Common Core -- Curriculum Aims to Standardize What U.S. Students Learn
Roberts, Jane, The Commercial Appeal (Memphis, TN)
Michele Dial has taught school for 23 years. But last month, for the first time in her career, she spent an entire hour teaching first-graders at Lakeland Elementary to add and subtract by tens.
"This is a great big, huge skill, and we have never done it before," Dial told the children. "I want you to remember the commutative and inverse properties," she said as students pondered 92 - 10 = 82 and 82 + 10 = 92.
"OK, let's put it in a sentence," Dial continued, writing on the board while the children followed along.
"Great. Kiss your brain," Dial said as hands across the room arced triumphantly between puckered lips and foreheads.
The lesson and time spent teaching "deeply," as Dial describes it, are among the most tangible signs of Tennessee's progress in adopting Common Core Standards.
The effort is led by the National Governors Association and other groups intent on standardizing nationwide what children learn and when .
In 2009, 48 states and the District of Columbia committed to raise academic standards; 45 states and Washington have adopted the Common Core Standards.
(Nebraska, Virginia, Texas and Alaska have not adopted them. Minnesota has partially adopted them.)
Tennessee budgeted $2.95 million in federal money to make the change. About half - $1.6 million - is set aside to train teachers.
"The really cool thing, if Common Core is implemented well, is there is a lot more critical thinking and rigor," said David Mansouri, spokesman for the State Collaborative on Reforming Education.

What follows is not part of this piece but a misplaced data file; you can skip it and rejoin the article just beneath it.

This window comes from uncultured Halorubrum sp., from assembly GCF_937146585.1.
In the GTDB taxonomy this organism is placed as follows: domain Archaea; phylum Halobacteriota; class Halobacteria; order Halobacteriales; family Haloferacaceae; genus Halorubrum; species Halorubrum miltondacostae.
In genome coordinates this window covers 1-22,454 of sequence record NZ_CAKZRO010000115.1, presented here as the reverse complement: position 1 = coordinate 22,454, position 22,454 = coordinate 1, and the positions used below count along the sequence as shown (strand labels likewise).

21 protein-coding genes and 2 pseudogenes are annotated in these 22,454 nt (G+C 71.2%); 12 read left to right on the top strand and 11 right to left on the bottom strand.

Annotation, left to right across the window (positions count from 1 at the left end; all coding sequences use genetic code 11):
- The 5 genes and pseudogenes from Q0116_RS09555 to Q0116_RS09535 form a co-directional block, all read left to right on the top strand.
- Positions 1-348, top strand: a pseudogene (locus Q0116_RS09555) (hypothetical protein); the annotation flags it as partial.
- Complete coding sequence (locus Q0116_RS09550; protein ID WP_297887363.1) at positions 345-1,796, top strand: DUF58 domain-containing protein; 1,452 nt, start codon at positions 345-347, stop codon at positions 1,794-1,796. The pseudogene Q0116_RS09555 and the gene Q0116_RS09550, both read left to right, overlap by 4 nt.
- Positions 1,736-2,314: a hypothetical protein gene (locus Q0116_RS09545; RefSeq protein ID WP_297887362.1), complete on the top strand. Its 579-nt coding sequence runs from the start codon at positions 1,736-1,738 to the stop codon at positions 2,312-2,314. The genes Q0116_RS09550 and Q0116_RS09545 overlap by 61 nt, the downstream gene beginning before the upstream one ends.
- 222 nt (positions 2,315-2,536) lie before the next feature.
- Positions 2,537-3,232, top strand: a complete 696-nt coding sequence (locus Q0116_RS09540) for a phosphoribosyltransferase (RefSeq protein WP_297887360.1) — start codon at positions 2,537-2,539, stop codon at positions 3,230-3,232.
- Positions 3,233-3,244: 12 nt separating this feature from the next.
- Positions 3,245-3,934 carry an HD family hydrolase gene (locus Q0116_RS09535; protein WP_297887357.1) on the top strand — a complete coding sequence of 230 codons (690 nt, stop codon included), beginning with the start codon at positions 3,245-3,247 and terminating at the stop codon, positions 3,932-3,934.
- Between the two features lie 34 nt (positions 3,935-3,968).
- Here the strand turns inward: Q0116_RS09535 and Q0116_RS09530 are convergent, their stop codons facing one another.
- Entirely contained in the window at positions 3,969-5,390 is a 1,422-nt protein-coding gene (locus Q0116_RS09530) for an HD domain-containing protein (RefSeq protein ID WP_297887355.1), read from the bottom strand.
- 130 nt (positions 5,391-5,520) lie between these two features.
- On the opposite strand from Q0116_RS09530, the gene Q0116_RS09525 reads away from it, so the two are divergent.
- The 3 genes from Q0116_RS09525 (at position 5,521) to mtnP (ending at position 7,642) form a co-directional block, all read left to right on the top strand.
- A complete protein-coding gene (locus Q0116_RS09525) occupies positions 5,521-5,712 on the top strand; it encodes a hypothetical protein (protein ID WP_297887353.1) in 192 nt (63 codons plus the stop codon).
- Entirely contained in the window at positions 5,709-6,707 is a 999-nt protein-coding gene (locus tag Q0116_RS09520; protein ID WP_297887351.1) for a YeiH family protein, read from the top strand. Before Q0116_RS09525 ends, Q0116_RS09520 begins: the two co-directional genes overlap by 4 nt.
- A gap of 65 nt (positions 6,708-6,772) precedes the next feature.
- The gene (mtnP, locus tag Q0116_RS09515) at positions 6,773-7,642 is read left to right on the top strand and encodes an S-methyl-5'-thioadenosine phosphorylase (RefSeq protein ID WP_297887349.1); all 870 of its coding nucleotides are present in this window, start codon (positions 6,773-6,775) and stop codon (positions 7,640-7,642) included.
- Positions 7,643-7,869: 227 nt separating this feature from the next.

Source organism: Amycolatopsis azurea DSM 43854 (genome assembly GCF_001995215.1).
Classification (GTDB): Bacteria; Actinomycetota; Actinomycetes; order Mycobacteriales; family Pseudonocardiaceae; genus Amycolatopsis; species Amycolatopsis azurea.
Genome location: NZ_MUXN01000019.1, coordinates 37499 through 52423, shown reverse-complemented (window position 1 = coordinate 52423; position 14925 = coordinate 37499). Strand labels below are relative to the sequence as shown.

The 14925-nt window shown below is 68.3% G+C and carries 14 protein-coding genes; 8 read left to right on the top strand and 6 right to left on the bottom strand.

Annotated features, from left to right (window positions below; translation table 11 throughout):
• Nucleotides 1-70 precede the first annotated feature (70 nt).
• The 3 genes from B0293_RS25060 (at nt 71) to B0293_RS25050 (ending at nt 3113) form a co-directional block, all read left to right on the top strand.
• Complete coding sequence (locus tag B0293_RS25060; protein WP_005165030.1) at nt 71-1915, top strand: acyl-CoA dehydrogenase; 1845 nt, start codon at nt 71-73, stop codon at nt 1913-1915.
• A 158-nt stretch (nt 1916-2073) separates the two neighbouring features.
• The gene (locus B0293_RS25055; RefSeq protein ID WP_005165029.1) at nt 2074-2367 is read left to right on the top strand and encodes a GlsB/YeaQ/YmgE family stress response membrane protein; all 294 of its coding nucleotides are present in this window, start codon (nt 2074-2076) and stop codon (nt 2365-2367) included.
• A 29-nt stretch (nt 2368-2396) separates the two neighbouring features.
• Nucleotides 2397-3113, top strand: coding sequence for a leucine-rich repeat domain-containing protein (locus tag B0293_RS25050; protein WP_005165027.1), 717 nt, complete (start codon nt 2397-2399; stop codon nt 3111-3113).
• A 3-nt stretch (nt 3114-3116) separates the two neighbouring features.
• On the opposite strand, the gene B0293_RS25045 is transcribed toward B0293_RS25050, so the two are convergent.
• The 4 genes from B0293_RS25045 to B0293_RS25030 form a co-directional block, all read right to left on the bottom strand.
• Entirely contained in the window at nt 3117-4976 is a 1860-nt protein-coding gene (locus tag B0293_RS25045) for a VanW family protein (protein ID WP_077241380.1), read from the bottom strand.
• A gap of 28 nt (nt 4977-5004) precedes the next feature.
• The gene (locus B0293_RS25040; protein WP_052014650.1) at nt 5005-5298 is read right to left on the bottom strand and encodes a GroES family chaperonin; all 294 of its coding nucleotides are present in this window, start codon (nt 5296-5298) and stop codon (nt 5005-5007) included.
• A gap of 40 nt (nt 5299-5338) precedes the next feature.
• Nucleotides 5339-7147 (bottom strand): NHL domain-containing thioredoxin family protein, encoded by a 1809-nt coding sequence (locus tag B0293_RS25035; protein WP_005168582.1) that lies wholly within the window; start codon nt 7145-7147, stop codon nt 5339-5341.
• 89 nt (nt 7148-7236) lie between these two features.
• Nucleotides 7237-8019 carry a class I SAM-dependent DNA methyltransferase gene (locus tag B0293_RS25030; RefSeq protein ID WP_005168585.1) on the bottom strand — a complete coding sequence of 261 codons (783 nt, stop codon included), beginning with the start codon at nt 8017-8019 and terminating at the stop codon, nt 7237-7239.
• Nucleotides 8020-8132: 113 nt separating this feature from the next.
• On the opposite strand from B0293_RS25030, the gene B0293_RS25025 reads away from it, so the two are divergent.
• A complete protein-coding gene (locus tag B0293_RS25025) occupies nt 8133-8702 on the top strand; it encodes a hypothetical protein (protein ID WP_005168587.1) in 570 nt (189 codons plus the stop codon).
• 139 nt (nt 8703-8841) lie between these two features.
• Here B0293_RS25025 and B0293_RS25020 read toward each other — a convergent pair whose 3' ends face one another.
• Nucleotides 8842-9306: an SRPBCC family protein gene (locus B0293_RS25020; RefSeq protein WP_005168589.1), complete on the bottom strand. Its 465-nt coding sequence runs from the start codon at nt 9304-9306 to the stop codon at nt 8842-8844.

"It's a piece of reform work, but really a critical piece. If you have higher standards, kids will achieve more."
It requires states to throw out content no longer important to be ready for college or work to focus on lessons that are.
In third grade, for instance, Tennessee teachers will go from teaching 113 standards to 26 under Common Core.
"At one point, Tennessee had more standards than any state except Texas," said David Stephens, head of curriculum and instruction in Shelby County Schools. "We were teaching a mile wide and inch deep."
This year, K-2 students in Tennessee are learning the new standards in math. Next year, the new standards will be taught in grades 3-8.
By 2013-2014, all students will be taught under the new standards. And then in 2015, national exams will be in place, making it possible for the first time to compare student achievement across states.
Based on ACT scores, about 4 percent of Memphis City Schools students and 20 percent of Shelby County Schools students are ready to succeed in college. …